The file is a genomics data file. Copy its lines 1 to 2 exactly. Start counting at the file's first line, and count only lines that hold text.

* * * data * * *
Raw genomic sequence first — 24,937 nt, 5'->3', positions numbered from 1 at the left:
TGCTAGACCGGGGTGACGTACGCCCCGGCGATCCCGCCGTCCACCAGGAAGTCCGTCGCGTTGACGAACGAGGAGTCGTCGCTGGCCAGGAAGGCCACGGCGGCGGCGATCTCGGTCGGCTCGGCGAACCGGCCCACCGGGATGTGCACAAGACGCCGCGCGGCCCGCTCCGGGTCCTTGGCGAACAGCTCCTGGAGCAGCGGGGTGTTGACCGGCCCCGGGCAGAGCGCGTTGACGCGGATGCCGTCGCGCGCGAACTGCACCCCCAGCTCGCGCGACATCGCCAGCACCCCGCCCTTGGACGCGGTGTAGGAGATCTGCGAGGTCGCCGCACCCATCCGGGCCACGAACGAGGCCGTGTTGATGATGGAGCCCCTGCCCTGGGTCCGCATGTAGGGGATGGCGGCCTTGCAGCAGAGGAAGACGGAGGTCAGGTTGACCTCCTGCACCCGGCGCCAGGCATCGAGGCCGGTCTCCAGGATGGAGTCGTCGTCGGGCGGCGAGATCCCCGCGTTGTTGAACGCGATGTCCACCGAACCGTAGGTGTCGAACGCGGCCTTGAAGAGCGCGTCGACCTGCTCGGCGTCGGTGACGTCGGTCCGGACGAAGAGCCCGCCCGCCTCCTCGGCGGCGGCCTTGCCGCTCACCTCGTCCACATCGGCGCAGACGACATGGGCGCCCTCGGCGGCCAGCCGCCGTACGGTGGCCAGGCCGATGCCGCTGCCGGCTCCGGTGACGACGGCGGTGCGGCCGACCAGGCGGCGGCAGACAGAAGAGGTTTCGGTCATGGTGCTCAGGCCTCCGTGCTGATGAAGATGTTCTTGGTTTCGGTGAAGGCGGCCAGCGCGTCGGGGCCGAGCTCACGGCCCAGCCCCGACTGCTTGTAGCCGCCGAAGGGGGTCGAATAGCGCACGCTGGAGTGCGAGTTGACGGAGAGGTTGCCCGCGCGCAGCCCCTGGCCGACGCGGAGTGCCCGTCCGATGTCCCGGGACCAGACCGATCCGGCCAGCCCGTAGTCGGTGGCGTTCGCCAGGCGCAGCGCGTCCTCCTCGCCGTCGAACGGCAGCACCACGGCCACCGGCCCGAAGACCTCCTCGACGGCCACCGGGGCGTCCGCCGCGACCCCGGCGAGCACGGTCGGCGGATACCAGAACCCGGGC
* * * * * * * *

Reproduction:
Raw genomic sequence first — 24,937 nt, 5'->3', positions numbered from 1 at the left:
TGCTAGACCGGGGTGACGTACGCCCCGGCGATCCCGCCGTCCACCAGGAAGTCCGTCGCGTTGACGAACGAGGAGTCGTCGCTGGCCAGGAAGGCCACGGCGGCGGCGATCTCGGTCGGCTCGGCGAACCGGCCCACCGGGATGTGCACAAGACGCCGCGCGGCCCGCTCCGGGTCCTTGGCGAACAGCTCCTGGAGCAGCGGGGTGTTGACCGGCCCCGGGCAGAGCGCGTTGACGCGGATGCCGTCGCGCGCGAACTGCACCCCCAGCTCGCGCGACATCGCCAGCACCCCGCCCTTGGACGCGGTGTAGGAGATCTGCGAGGTCGCCGCACCCATCCGGGCCACGAACGAGGCCGTGTTGATGATGGAGCCCCTGCCCTGGGTCCGCATGTAGGGGATGGCGGCCTTGCAGCAGAGGAAGACGGAGGTCAGGTTGACCTCCTGCACCCGGCGCCAGGCATCGAGGCCGGTCTCCAGGATGGAGTCGTCGTCGGGCGGCGAGATCCCCGCGTTGTTGAACGCGATGTCCACCGAACCGTAGGTGTCGAACGCGGCCTTGAAGAGCGCGTCGACCTGCTCGGCGTCGGTGACGTCGGTCCGGACGAAGAGCCCGCCCGCCTCCTCGGCGGCGGCCTTGCCGCTCACCTCGTCCACATCGGCGCAGACGACATGGGCGCCCTCGGCGGCCAGCCGCCGTACGGTGGCCAGGCCGATGCCGCTGCCGGCTCCGGTGACGACGGCGGTGCGGCCGACCAGGCGGCGGCAGACAGAAGAGGTTTCGGTCATGGTGCTCAGGCCTCCGTGCTGATGAAGATGTTCTTGGTTTCGGTGAAGGCGGCCAGCGCGTCGGGGCCGAGCTCACGGCCCAGCCCCGACTGCTTGTAGCCGCCGAAGGGGGTCGAATAGCGCACGCTGGAGTGCGAGTTGACGGAGAGGTTGCCCGCGCGCAGCCCCTGGCCGACGCGGAGTGCCCGTCCGATGTCCCGGGACCAGACCGATCCGGCCAGCCCGTAGTCGGTGGCGTTCGCCAGGCGCAGCGCGTCCTCCTCGCCGTCGAACGGCAGCACCACGGCCACCGGCCCGAAGACCTCCTCGACGGCCACCGGGGCGTCCGCCGCGACCCCGGCGAGCACGGTCGGCGGATACCAGAACCCGGGC